• Tall: This is not really a size adjective. It's more of an appearance description, but for benefit-of-the-doubt's sake, let's treat it as a size adjective. Generally speaking, is a tall person not usually considered bigger than a short person? So, it may be safe to assume that "Tall" would be the Large, but in Starbucks vernacular, it actually means Small. If I order something Tall, I sort of expect to be drinking out of a test tube or chemical vial.
  • Grande: "Grande" is Italian for Large. Plain and simple but for the fact that this is actually the Medium size at Starbucks.
  • Venti: This is the most creative one of all. "Venti" is Italian for...dun dun dun...Twenty. Why? Because because it comes in a 20 oz. cup. It's actually 20.5 according to the bottom of the cup, but perhaps "Venti E Mezzo" was less catchy. I guess, however, seeing as Italy uses the metric system, perhaps it should be "Seicento E Sei" (Six Hundred and Six Milliliters).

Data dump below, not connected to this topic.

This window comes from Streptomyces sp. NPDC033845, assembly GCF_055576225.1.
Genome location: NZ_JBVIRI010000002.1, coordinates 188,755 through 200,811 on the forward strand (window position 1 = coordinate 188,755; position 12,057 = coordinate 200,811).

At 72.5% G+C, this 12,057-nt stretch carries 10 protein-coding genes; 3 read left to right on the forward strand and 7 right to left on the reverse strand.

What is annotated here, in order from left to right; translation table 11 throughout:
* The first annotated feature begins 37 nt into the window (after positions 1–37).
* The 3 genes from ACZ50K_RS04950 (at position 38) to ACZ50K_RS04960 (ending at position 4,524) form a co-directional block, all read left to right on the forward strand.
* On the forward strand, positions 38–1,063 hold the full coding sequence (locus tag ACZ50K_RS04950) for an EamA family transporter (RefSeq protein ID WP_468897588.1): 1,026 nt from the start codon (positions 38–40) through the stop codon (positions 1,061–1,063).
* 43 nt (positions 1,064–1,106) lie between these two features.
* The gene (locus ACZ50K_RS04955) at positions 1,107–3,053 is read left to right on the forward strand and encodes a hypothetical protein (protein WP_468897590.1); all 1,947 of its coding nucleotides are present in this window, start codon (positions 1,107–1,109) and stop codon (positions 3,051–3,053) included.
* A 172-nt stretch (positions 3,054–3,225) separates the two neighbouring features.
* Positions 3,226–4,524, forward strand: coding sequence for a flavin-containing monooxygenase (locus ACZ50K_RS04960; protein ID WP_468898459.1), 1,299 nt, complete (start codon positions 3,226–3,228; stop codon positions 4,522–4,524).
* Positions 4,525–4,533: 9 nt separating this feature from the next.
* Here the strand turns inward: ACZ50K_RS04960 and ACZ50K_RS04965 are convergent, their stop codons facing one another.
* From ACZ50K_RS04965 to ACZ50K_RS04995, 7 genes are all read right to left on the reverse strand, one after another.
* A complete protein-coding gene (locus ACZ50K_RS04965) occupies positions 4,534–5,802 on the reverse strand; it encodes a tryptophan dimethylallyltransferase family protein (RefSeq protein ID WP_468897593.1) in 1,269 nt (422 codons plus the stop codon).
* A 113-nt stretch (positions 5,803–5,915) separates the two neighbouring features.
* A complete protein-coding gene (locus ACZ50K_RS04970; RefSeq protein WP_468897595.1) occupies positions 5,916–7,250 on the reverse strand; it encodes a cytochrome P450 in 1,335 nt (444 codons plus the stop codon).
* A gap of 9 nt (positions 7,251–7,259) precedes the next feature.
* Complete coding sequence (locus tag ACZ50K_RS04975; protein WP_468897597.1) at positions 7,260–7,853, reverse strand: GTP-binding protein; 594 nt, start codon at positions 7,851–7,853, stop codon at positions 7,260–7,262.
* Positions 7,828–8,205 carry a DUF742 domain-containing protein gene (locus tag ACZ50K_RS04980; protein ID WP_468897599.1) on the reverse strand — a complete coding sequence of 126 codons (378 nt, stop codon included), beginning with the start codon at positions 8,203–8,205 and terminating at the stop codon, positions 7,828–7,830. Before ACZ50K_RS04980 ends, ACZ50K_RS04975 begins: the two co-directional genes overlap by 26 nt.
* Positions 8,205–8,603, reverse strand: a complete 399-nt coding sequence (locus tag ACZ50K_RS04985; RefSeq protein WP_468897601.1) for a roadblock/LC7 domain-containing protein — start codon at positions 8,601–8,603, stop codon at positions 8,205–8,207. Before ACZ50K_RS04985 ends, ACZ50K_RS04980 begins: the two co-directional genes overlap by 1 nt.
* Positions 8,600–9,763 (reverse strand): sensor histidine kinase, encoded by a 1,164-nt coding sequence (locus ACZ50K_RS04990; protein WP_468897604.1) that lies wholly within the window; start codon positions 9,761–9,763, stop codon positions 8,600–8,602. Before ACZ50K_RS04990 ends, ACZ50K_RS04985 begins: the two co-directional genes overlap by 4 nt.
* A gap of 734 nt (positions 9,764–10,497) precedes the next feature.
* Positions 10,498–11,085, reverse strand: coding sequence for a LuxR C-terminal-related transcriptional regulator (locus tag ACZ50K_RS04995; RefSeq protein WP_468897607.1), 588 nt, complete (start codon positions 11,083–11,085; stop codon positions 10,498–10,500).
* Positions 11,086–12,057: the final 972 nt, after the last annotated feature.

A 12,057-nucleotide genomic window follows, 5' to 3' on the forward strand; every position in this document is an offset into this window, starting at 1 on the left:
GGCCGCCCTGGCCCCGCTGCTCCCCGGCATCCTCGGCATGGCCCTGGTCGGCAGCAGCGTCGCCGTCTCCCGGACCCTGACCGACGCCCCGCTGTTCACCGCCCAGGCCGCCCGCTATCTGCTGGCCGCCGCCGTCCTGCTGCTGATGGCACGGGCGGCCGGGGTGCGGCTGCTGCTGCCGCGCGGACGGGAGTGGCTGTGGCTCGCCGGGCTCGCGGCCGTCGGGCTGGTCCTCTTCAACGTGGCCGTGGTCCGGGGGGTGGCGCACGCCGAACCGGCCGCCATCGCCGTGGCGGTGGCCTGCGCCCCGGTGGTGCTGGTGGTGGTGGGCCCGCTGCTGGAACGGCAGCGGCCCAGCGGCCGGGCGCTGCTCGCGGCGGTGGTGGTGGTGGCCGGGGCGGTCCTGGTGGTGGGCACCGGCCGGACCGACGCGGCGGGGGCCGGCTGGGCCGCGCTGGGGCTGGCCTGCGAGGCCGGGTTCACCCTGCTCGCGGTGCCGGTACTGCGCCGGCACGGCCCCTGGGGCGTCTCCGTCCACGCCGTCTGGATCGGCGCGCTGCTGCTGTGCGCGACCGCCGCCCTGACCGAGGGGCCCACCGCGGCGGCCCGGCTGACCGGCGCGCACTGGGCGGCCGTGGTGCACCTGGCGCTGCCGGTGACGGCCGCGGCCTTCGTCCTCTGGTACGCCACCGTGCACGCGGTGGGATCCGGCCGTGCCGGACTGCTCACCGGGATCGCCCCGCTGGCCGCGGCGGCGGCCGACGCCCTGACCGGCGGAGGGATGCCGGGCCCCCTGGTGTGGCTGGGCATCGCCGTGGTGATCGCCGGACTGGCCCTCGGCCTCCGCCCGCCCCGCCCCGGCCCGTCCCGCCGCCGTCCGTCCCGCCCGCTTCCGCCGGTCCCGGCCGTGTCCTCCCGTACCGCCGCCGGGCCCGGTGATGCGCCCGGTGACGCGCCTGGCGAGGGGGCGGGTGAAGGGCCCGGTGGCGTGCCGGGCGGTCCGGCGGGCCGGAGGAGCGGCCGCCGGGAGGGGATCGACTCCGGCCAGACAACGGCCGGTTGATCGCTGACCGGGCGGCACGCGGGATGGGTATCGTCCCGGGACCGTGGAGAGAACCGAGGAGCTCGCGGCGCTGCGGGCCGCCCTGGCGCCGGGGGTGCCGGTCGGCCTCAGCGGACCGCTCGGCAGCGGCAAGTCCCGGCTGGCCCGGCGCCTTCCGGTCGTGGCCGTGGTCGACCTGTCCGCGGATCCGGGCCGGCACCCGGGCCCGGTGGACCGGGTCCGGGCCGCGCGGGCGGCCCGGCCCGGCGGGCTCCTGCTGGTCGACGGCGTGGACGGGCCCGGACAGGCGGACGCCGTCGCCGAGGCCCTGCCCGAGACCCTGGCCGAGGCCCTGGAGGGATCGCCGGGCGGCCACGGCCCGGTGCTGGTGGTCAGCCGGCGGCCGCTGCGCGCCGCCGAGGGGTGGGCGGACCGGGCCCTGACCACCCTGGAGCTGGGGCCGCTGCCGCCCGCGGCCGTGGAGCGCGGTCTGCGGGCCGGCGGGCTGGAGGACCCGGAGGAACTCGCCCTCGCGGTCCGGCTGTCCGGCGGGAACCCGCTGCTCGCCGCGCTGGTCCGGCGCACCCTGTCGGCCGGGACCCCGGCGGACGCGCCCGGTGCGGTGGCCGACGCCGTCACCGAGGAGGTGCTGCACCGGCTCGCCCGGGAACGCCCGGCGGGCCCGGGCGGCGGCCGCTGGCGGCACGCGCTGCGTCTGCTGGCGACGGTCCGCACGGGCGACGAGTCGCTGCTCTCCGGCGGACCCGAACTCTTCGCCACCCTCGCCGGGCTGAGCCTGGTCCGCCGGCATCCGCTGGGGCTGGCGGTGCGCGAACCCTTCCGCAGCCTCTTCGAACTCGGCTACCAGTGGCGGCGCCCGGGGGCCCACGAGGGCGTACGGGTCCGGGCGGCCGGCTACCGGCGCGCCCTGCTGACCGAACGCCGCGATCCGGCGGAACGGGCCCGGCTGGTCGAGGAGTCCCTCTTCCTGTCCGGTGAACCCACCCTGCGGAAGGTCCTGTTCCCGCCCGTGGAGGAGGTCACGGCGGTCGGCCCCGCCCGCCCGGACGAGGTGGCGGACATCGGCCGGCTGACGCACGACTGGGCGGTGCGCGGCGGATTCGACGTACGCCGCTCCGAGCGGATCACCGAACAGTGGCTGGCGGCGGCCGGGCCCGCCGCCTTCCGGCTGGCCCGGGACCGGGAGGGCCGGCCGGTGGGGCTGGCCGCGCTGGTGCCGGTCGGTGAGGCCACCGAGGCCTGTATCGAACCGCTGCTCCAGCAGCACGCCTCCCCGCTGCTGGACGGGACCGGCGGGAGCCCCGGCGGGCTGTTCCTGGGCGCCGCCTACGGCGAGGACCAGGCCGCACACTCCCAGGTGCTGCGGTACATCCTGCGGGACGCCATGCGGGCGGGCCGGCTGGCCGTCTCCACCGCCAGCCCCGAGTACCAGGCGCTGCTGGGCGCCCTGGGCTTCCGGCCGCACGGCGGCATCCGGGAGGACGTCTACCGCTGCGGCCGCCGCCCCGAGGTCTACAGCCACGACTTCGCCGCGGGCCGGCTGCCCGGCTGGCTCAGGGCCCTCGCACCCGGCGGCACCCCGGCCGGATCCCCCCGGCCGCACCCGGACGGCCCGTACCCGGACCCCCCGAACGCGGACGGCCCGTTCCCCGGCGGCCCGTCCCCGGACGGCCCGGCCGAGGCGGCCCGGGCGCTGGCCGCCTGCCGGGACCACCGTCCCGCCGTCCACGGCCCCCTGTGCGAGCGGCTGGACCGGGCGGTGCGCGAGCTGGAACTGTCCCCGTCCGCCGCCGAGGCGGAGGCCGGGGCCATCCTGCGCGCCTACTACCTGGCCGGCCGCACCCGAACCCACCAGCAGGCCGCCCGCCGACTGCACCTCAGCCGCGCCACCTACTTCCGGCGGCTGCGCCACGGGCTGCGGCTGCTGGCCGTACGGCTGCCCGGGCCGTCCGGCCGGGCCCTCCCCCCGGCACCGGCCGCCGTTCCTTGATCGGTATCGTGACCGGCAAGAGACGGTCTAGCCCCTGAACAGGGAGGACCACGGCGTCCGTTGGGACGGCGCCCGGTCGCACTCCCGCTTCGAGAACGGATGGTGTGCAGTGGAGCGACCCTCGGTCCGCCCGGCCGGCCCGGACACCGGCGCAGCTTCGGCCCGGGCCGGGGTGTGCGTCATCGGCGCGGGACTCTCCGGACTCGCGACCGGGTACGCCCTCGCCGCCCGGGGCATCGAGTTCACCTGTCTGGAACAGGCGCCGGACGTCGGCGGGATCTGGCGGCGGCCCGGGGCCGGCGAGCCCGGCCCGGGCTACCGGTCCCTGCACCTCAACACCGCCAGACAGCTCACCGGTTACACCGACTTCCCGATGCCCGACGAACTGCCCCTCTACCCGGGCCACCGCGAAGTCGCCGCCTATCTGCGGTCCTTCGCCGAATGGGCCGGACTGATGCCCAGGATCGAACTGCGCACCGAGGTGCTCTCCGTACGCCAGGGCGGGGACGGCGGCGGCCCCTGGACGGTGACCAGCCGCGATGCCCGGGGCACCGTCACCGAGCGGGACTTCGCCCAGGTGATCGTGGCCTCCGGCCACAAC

These sizes aren't even all in the same language. So, for the sake of juxtaposition, let's put them all in English and get this straight (I'm leaving out the "short" size because you have to specifically ask for it to get it):
  • "Tall" = small
  • "Large" = medium
  • "Twenty" = Large
A height description meaning the opposite of it's definition, an actual size description meaning something other than its definition, and a number. So, not only do these all mean either the same thing or nothing at all, but they're relatively irrelevant to each other.

They could have gone with: Short, Medium and Tall, or Short, Tall and Shaquille O'neal (NBA Sponsorship, yes?)